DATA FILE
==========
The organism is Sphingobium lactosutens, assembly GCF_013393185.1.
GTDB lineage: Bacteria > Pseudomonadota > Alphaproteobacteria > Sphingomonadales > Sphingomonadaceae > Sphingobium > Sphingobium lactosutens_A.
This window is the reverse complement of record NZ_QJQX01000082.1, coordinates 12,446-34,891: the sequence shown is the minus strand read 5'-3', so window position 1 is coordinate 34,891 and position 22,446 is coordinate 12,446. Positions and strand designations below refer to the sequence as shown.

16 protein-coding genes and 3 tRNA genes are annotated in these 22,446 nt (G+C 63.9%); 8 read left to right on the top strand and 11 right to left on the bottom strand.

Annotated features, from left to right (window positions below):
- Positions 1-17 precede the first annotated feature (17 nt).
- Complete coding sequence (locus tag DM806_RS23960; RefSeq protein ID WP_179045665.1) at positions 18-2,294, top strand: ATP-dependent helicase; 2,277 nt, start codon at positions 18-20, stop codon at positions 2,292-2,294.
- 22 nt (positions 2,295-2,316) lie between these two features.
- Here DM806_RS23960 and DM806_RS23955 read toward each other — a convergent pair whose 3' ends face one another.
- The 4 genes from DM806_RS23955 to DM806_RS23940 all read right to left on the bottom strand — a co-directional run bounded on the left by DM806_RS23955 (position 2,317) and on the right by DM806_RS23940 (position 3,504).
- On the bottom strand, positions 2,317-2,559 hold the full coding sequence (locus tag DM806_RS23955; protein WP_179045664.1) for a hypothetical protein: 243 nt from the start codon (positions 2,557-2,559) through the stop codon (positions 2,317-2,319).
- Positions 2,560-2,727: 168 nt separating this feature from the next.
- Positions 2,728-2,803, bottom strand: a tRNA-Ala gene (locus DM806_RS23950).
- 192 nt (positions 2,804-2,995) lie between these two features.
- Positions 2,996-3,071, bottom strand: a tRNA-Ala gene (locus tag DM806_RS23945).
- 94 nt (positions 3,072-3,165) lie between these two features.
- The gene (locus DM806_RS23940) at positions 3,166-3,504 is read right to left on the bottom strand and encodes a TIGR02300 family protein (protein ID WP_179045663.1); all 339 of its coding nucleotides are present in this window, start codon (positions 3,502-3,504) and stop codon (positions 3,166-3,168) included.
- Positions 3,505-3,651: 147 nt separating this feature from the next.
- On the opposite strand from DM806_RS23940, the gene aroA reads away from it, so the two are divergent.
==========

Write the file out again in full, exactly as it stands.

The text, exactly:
The organism is Sphingobium lactosutens, assembly GCF_013393185.1.
GTDB lineage: Bacteria > Pseudomonadota > Alphaproteobacteria > Sphingomonadales > Sphingomonadaceae > Sphingobium > Sphingobium lactosutens_A.
This window is the reverse complement of record NZ_QJQX01000082.1, coordinates 12,446-34,891: the sequence shown is the minus strand read 5'-3', so window position 1 is coordinate 34,891 and position 22,446 is coordinate 12,446. Positions and strand designations below refer to the sequence as shown.

16 protein-coding genes and 3 tRNA genes are annotated in these 22,446 nt (G+C 63.9%); 8 read left to right on the top strand and 11 right to left on the bottom strand.

Annotated features, from left to right (window positions below):
- Positions 1-17 precede the first annotated feature (17 nt).
- Complete coding sequence (locus tag DM806_RS23960; RefSeq protein ID WP_179045665.1) at positions 18-2,294, top strand: ATP-dependent helicase; 2,277 nt, start codon at positions 18-20, stop codon at positions 2,292-2,294.
- 22 nt (positions 2,295-2,316) lie between these two features.
- Here DM806_RS23960 and DM806_RS23955 read toward each other — a convergent pair whose 3' ends face one another.
- The 4 genes from DM806_RS23955 to DM806_RS23940 all read right to left on the bottom strand — a co-directional run bounded on the left by DM806_RS23955 (position 2,317) and on the right by DM806_RS23940 (position 3,504).
- On the bottom strand, positions 2,317-2,559 hold the full coding sequence (locus tag DM806_RS23955; protein WP_179045664.1) for a hypothetical protein: 243 nt from the start codon (positions 2,557-2,559) through the stop codon (positions 2,317-2,319).
- Positions 2,560-2,727: 168 nt separating this feature from the next.
- Positions 2,728-2,803, bottom strand: a tRNA-Ala gene (locus DM806_RS23950).
- 192 nt (positions 2,804-2,995) lie between these two features.
- Positions 2,996-3,071, bottom strand: a tRNA-Ala gene (locus tag DM806_RS23945).
- 94 nt (positions 3,072-3,165) lie between these two features.
- The gene (locus DM806_RS23940) at positions 3,166-3,504 is read right to left on the bottom strand and encodes a TIGR02300 family protein (protein ID WP_179045663.1); all 339 of its coding nucleotides are present in this window, start codon (positions 3,502-3,504) and stop codon (positions 3,166-3,168) included.
- Positions 3,505-3,651: 147 nt separating this feature from the next.
- On the opposite strand from DM806_RS23940, the gene aroA reads away from it, so the two are divergent.